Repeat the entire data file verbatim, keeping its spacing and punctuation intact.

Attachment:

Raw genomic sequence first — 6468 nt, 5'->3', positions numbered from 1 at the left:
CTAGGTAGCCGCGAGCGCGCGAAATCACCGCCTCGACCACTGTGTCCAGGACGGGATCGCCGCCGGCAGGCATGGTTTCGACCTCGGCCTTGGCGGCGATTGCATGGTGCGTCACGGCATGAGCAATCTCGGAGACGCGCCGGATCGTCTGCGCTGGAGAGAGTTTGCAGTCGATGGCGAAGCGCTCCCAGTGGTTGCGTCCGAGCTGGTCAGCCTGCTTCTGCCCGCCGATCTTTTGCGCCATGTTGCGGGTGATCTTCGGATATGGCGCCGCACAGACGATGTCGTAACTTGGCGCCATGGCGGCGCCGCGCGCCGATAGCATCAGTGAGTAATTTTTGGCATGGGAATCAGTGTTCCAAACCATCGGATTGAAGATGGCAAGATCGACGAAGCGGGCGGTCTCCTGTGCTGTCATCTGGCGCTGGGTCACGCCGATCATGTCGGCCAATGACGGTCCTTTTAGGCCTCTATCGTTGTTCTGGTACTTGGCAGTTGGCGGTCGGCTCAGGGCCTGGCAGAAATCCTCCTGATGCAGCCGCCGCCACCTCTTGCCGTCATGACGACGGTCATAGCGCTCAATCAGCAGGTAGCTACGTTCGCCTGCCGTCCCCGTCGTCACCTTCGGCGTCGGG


Raw genomic sequence first — 6468 nt, 5'->3', positions numbered from 1 at the left:
CTAGGTAGCCGCGAGCGCGCGAAATCACCGCCTCGACCACTGTGTCCAGGACGGGATCGCCGCCGGCAGGCATGGTTTCGACCTCGGCCTTGGCGGCGATTGCATGGTGCGTCACGGCATGAGCAATCTCGGAGACGCGCCGGATCGTCTGCGCTGGAGAGAGTTTGCAGTCGATGGCGAAGCGCTCCCAGTGGTTGCGTCCGAGCTGGTCAGCCTGCTTCTGCCCGCCGATCTTTTGCGCCATGTTGCGGGTGATCTTCGGATATGGCGCCGCACAGACGATGTCGTAACTTGGCGCCATGGCGGCGCCGCGCGCCGATAGCATCAGTGAGTAATTTTTGGCATGGGAATCAGTGTTCCAAACCATCGGATTGAAGATGGCAAGATCGACGAAGCGGGCGGTCTCCTGTGCTGTCATCTGGCGCTGGGTCACGCCGATCATGTCGGCCAATGACGGTCCTTTTAGGCCTCTATCGTTGTTCTGGTACTTGGCAGTTGGCGGTCGGCTCAGGGCCTGGCAGAAATCCTCCTGATGCAGCCGCCGCCACCTCTTGCCGTCATGACGACGGTCATAGCGCTCAATCAGCAGGTAGCTACGTTCGCCTGCCGTCCCCGTCGTCACCTTCGGCGTCGGG